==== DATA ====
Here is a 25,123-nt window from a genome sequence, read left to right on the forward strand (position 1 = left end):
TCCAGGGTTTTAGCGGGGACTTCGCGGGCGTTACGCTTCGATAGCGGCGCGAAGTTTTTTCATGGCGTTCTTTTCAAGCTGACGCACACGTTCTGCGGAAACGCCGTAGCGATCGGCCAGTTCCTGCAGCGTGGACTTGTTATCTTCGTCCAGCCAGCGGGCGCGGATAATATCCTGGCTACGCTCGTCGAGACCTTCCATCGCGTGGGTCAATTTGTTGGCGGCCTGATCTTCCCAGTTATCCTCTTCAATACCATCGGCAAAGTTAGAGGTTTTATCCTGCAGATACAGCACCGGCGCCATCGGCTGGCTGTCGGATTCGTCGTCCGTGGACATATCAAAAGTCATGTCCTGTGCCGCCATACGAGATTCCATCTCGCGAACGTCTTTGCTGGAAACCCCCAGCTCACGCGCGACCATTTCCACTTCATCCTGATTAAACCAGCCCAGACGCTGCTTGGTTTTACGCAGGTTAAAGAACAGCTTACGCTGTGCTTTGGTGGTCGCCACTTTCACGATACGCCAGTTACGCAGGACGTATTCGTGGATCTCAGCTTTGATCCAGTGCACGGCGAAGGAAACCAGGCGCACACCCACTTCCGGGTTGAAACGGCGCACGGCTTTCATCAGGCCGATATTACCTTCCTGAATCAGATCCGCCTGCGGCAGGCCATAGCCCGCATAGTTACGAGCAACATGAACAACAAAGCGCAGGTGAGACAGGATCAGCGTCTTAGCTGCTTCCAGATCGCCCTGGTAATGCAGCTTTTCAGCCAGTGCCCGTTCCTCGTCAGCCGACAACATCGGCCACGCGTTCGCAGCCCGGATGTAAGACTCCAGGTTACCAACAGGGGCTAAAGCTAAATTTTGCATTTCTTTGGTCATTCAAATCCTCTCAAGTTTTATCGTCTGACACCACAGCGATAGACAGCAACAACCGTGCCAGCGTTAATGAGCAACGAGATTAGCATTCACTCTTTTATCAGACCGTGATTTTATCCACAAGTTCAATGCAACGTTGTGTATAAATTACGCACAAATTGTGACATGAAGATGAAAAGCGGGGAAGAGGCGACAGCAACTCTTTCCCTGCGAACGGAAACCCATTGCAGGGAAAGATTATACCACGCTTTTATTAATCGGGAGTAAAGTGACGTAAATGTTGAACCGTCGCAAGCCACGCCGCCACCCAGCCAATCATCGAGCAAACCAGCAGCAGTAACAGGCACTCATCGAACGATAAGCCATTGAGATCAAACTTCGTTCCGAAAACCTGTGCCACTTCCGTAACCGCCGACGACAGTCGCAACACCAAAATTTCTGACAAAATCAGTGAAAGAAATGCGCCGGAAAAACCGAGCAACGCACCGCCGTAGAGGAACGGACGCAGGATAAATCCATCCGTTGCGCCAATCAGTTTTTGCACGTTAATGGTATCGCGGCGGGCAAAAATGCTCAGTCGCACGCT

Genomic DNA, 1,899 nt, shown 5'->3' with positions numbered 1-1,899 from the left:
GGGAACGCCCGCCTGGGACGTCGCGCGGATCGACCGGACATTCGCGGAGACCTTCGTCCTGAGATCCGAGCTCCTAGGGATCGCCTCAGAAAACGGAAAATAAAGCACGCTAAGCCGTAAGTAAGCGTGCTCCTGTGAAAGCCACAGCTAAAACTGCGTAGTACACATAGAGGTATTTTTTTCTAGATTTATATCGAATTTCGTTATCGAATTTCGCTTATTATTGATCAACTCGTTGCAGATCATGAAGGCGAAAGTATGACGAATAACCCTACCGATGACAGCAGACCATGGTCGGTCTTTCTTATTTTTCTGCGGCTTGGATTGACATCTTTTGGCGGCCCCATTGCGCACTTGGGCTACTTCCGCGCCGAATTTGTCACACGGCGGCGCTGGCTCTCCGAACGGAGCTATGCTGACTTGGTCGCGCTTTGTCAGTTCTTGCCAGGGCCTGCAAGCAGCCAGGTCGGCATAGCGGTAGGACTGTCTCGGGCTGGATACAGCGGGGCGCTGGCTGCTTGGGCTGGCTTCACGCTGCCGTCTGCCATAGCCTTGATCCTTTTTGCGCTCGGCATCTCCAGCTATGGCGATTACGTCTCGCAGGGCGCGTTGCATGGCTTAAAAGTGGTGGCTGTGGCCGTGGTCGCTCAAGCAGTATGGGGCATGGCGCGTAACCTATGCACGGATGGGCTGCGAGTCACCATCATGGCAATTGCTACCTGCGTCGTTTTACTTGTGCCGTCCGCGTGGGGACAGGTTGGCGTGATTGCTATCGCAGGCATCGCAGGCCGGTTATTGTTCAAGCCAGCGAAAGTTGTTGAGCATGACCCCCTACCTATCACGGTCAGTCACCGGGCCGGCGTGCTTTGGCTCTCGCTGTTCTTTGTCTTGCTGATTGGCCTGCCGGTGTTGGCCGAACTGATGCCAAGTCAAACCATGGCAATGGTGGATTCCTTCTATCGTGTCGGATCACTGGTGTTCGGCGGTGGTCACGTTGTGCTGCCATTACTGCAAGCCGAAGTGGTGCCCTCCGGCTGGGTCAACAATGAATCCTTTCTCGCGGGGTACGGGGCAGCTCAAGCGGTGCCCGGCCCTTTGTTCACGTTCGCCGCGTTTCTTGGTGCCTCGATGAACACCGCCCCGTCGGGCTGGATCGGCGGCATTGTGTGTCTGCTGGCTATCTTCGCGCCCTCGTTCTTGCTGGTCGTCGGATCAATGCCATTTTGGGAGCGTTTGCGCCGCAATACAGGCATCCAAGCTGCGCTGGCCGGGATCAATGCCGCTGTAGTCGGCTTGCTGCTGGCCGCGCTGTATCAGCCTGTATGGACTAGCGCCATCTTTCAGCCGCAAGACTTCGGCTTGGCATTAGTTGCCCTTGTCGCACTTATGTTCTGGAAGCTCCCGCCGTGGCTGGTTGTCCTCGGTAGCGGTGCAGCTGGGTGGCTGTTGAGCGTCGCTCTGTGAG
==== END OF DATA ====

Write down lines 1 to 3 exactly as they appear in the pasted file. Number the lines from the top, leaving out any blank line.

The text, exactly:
Here is a 25,123-nt window from a genome sequence, read left to right on the forward strand (position 1 = left end):
TCCAGGGTTTTAGCGGGGACTTCGCGGGCGTTACGCTTCGATAGCGGCGCGAAGTTTTTTCATGGCGTTCTTTTCAAGCTGACGCACACGTTCTGCGGAAACGCCGTAGCGATCGGCCAGTTCCTGCAGCGTGGACTTGTTATCTTCGTCCAGCCAGCGGGCGCGGATAATATCCTGGCTACGCTCGTCGAGACCTTCCATCGCGTGGGTCAATTTGTTGGCGGCCTGATCTTCCCAGTTATCCTCTTCAATACCATCGGCAAAGTTAGAGGTTTTATCCTGCAGATACAGCACCGGCGCCATCGGCTGGCTGTCGGATTCGTCGTCCGTGGACATATCAAAAGTCATGTCCTGTGCCGCCATACGAGATTCCATCTCGCGAACGTCTTTGCTGGAAACCCCCAGCTCACGCGCGACCATTTCCACTTCATCCTGATTAAACCAGCCCAGACGCTGCTTGGTTTTACGCAGGTTAAAGAACAGCTTACGCTGTGCTTTGGTGGTCGCCACTTTCACGATACGCCAGTTACGCAGGACGTATTCGTGGATCTCAGCTTTGATCCAGTGCACGGCGAAGGAAACCAGGCGCACACCCACTTCCGGGTTGAAACGGCGCACGGCTTTCATCAGGCCGATATTACCTTCCTGAATCAGATCCGCCTGCGGCAGGCCATAGCCCGCATAGTTACGAGCAACATGAACAACAAAGCGCAGGTGAGACAGGATCAGCGTCTTAGCTGCTTCCAGATCGCCCTGGTAATGCAGCTTTTCAGCCAGTGCCCGTTCCTCGTCAGCCGACAACATCGGCCACGCGTTCGCAGCCCGGATGTAAGACTCCAGGTTACCAACAGGGGCTAAAGCTAAATTTTGCATTTCTTTGGTCATTCAAATCCTCTCAAGTTTTATCGTCTGACACCACAGCGATAGACAGCAACAACCGTGCCAGCGTTAATGAGCAACGAGATTAGCATTCACTCTTTTATCAGACCGTGATTTTATCCACAAGTTCAATGCAACGTTGTGTATAAATTACGCACAAATTGTGACATGAAGATGAAAAGCGGGGAAGAGGCGACAGCAACTCTTTCCCTGCGAACGGAAACCCATTGCAGGGAAAGATTATACCACGCTTTTATTAATCGGGAGTAAAGTGACGTAAATGTTGAACCGTCGCAAGCCACGCCGCCACCCAGCCAATCATCGAGCAAACCAGCAGCAGTAACAGGCACTCATCGAACGATAAGCCATTGAGATCAAACTTCGTTCCGAAAACCTGTGCCACTTCCGTAACCGCCGACGACAGTCGCAACACCAAAATTTCTGACAAAATCAGTGAAAGAAATGCGCCGGAAAAACCGAGCAACGCACCGCCGTAGAGGAACGGACGCAGGATAAATCCATCCGTTGCGCCAATCAGTTTTTGCACGTTAATGGTATCGCGGCGGGCAAAAATGCTCAGTCGCACGCT

Genomic DNA, 1,899 nt, shown 5'->3' with positions numbered 1-1,899 from the left: